DOJ Demands That 23 Jurisdictions Prove They're Not Immigrant Sanctuaries


The Department of Justice sent nearly two dozen letters Wednesday to cities and counties across the country—ranging from Jackson, Mississippi and West Palm Beach, Florida to the states of Illinois and Oregon—threatening to issue subpoenas if those jurisdictions don’t provide the DOJ with documents proving that they comply with the Trump administration’s anti-sanctuary city policies.

In July, Attorney General Jeff Sessions announced that the DOJ would no longer provide certain grants (including the “Byrne JAG” grant) to jurisdictions that don’t give federal authorities access to immigration detention facilities. The letters were an unsubtle reminder to those jurisdictions that the DOJ won’t allocate funding to them should they refuse to cooperate with immigration enforcement officials.

“So-called ‘sanctuary’ policies make all of us less safe because they intentionally undermine our laws and protect illegal aliens who have committed crimes,” Sessions said at the time. “These policies also encourage illegal immigration and even human trafficking by perpetuating the lie that in certain cities, illegal aliens can live outside the law.”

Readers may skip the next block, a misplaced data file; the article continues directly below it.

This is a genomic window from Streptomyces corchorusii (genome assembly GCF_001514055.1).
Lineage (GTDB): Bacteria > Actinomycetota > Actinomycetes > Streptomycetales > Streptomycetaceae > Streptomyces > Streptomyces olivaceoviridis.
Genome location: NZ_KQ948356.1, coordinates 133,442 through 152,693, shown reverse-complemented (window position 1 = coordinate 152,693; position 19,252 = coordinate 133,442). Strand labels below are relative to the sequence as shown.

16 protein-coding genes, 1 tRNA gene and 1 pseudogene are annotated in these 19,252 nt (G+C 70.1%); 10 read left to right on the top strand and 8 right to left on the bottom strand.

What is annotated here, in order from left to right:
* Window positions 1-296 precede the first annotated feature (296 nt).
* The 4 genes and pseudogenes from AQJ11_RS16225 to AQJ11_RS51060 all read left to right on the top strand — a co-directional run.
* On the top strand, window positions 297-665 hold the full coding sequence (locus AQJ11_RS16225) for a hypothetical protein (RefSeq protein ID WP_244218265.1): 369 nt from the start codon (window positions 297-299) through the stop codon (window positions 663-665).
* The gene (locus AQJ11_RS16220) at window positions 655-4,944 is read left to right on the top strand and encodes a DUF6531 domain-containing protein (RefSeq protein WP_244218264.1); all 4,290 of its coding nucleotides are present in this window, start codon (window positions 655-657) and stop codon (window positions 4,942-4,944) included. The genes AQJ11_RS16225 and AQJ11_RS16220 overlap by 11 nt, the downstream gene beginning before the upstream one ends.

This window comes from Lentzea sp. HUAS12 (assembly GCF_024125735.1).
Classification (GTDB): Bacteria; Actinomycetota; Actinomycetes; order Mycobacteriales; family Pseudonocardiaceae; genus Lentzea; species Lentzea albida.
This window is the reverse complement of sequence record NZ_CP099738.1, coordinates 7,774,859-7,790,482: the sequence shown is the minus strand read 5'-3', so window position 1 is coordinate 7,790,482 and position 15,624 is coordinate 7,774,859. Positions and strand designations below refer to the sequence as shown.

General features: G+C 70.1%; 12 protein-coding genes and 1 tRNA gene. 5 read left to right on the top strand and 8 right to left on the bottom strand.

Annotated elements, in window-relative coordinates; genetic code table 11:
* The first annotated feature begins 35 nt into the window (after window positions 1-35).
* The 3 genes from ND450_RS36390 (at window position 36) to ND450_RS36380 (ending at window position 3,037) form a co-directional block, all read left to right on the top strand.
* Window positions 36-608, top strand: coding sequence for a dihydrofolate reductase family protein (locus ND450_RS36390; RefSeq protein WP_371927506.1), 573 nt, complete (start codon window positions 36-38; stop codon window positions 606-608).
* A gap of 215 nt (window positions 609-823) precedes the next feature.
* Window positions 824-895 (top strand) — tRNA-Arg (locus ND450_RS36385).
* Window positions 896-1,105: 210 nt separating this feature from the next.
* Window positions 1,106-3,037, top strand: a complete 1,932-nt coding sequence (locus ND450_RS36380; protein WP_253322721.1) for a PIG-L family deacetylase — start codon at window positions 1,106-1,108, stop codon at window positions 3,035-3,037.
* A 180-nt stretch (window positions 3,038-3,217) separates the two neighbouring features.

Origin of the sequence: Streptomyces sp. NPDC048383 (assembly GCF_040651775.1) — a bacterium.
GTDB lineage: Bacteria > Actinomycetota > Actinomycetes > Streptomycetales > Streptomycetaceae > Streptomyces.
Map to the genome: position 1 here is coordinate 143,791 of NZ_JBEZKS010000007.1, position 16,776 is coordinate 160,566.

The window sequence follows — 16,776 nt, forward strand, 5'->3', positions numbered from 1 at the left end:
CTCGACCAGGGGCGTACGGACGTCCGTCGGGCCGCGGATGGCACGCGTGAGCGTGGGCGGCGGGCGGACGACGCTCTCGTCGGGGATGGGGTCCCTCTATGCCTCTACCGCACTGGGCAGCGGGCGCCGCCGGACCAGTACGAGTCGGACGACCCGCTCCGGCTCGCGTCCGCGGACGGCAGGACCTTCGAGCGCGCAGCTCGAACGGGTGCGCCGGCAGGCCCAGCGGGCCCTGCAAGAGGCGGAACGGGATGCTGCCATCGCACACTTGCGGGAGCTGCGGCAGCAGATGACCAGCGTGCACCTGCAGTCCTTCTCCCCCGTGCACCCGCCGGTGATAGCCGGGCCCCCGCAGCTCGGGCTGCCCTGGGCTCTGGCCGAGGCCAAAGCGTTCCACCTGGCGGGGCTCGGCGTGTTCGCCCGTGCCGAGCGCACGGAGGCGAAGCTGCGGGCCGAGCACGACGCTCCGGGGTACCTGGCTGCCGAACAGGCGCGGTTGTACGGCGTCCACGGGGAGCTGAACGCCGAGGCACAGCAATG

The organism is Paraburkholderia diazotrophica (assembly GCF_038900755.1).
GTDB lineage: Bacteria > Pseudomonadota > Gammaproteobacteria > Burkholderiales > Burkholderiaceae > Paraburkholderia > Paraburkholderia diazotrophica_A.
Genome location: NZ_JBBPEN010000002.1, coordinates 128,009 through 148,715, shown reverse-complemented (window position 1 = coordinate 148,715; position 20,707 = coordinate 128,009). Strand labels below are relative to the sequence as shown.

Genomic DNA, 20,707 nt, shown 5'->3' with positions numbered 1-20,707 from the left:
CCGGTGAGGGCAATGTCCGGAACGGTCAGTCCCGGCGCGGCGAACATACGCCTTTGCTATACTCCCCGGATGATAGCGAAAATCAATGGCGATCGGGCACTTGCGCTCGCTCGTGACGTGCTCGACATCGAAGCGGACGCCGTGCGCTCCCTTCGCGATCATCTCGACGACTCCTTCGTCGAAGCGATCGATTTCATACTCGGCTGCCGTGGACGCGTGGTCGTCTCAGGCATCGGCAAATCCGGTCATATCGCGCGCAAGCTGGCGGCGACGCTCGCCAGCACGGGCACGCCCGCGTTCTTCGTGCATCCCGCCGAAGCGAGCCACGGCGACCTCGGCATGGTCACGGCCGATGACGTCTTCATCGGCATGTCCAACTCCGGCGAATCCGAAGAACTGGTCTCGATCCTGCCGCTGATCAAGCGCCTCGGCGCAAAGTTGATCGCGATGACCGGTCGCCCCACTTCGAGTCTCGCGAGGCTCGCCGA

The Washington Examiner reports that all 23 jurisdictions have “received some sort of communication before from [the DOJ] about their policies and procedures, and how they could possibly be in violation of the federal statute.”

In response to the letters, dozens of mayors across the country declined to attend President Trump’s mayoral conference Wednesday afternoon. New York City Mayor Bill de Blasio called the DOJ letter a “racist attack,” the New York Daily News reported, and expressed contempt for “[this] publicity stunt from Trump.”

“On the very day where in principle they were telling us they wanted to have an honest dialogue, this proves there was no intention to have an honest dialogue,” de Blasio reportedly said.

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